The historic Sacred Heart chapel in Wanganui has been thrown a lifeline with an announcement that $1 million is to be spent strengthening it.
The chapel, built in 1918, is part of the Jane Winstone Retirement Village. It was closed last year when it was found to be an earthquake risk.
Simon Challies, chief executive of Ryman Healthcare, which owns the village complex, announced the upgrade to residents of the village last week.
Mr Challies said in its current state the chapel was rated at less than 15 per cent of the current building standards, and on that basis Ryman made the decision to declare the building out of bounds a year ago.
He said it represented too big a risk but left the company's board with a "real dilemma".
"We know that there are thousands of other buildings around the country in the same situation. But in this case we were well aware of the chapel's place in the Wanganui community, with the village residents and, of course, the Sisters of St Joseph," he said.
The order ran Sacred Heart College on the site before the school closed, and later sold the property to Ryman Healthcare.
Mr Challies said engineers were asked to come up with a plan to upgrade the chapel without destroying its character.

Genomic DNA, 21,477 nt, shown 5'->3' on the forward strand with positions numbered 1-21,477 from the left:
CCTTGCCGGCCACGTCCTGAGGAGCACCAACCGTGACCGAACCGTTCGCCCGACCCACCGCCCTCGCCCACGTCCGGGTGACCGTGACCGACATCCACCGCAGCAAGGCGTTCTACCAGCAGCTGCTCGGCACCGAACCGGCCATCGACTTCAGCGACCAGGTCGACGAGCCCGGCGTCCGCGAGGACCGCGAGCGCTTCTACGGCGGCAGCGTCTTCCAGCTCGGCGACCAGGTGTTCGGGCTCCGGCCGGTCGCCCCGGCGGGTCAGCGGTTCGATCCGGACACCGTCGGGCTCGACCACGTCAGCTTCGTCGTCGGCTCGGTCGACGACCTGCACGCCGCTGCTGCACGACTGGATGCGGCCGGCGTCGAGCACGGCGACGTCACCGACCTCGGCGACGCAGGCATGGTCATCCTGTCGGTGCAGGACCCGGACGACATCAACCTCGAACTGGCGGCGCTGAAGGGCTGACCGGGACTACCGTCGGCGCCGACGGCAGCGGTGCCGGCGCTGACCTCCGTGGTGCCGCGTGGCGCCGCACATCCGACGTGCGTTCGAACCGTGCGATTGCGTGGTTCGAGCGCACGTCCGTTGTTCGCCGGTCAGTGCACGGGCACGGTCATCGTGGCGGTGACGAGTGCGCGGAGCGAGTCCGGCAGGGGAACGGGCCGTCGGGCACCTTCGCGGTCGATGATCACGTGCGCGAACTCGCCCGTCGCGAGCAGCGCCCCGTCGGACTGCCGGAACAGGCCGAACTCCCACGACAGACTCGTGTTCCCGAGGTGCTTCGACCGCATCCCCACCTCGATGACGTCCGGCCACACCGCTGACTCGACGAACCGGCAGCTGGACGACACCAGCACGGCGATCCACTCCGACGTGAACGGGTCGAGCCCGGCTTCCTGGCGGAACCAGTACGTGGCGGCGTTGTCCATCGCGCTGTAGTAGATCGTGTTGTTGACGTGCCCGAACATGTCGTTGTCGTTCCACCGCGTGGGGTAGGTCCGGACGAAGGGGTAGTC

"They told us it would require significant bracing of the roof, reinforcing the walls and raising the chapel floor," he said.
"It is a dramatic reinforcing of the building, but engineers said it will lift its safety rating to at least 75 per cent, which is well above the 33 per cent required now."
But Mr Challies said the crunch came with costings.
He said the numbers were presented to the board last month, and it was a difficult decision because it was a major financial commitment.
"But no one said no, because Ryman had already made a promise that the chapel would stay."
As well as being the only original chapel attached to any of the company's villages around the country, "it's the only building we own that's more than 20 years old," he said.
Sister Catherine Shelton, representing the Sisters of St Joseph, was at the meeting and said the decision was "a good news story for the city and for the chapel".
"When Ryman purchased the property we did have a handshake agreement the chapel would remain. But we also knew that at some stage they could have pulled it down. We're thrilled they have honoured that commitment," she said.
Ryman has contracted DML Builders of Wanganui to do the earthquake strengthening work and they are expected on site by the end of this month.
The work is expected to be finished within six to eight months.
"Then there'll be more weddings and services to look forward to in the chapel," Mr Challies said.